UTAH COUNTY, Utah – Mosquitoes in Utah County have tested positive for West Nile Virus in the South Provo-North Springville (Ironton) area.
The Utah County Health Department’s Mosquito Abatement District confirmed the virus Tuesday.
Public health officials are encouraging Utahns to take precautionary measures to avoid WNV exposure.
The Utah County Health Department sets traps each week throughout the county to monitor the mosquito population.
Health officials said the mosquitoes that have the potential to carry West Nile Virus and other arboviral virus (Western Equine Encephalitis or Saint Louis Encephalitis) are separated and tested to see if these viruses are present.
To date, Utah County has tested 792 pools of mosquitoes with only one positive pool detected.
Authorities have increased mosquito spraying in the air by fogger truck and plane.
Utah County health officials said all spraying is done after sundown.
“While Utah County does not currently have any confirmed human cases of West Nile Virus, this is a great reminder to residents of the importance of taking steps to protect themselves from mosquitoes,” Eric Edwards said, Deputy Director of UCHD.
Protect yourself with the Mosquito Prevention “Ds”:
- DRAIN standing water
- DAWN and DUSK are times to avoid being outside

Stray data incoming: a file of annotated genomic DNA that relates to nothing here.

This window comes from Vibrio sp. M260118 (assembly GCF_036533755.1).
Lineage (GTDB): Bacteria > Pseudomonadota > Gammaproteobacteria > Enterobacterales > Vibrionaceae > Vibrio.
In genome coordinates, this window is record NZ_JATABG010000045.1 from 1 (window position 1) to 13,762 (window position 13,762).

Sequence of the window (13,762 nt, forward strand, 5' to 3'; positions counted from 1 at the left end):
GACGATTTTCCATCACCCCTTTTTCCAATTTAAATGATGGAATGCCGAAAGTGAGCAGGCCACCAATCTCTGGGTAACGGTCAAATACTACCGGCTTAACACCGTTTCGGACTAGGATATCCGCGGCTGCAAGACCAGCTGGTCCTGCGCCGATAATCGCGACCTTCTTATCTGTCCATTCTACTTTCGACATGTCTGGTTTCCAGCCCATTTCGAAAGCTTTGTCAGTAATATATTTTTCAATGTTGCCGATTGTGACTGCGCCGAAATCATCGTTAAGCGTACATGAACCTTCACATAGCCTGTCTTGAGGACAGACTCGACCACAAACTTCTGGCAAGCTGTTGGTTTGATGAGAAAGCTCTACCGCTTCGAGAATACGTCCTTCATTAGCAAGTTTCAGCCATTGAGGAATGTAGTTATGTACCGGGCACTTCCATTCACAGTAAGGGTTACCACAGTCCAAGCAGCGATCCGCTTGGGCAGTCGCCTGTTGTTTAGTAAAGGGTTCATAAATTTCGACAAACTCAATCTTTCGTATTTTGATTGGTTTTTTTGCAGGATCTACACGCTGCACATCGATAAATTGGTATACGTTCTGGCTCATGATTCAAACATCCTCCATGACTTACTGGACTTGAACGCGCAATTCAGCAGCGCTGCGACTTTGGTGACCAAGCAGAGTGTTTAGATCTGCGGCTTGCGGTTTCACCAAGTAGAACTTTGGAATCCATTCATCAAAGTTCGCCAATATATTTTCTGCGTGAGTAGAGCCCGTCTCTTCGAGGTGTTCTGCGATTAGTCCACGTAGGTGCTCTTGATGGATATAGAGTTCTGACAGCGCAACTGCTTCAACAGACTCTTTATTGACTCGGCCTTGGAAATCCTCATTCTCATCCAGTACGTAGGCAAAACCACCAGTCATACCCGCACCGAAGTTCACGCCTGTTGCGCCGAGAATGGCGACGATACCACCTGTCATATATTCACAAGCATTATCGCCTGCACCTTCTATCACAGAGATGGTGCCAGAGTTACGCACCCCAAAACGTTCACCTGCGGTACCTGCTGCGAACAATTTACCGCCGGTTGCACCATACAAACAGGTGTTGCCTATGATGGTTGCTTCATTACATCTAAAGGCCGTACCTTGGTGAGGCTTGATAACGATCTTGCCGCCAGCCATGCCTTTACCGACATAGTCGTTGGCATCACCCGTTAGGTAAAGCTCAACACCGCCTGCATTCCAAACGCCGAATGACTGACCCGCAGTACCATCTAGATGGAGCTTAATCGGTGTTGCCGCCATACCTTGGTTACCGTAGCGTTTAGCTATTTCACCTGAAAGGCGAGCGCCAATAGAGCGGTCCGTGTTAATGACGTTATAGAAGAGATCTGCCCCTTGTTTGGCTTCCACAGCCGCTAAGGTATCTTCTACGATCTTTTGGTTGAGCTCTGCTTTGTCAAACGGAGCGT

- DRESS appropriately by wearing long sleeves and pants when outside
- DEFEND yourself by using insect repellent with DEET
- DOOR and window screens should be in good working condition
- DISTRICT personnel are available to address mosquito concerns.
Call 801-851-7637 or fill out a service request form online.
Utah County Health officials said WNV can cause mild to severe illness and many people may not even know they have been infected. It is estimated that less than 1 percent of people infected with WNV will develop severe infection, which can result in debilitating long-term complications or death. Symptoms of WNV appear within 3 to 14 days and include fever, headache and body aches. Severe infections may include high fever, neck stiffness, disorientation, coma, tremors and convulsions.
*”Mosquito pool” is the term used for a group of mosquitoes caught and tested out of a single trap.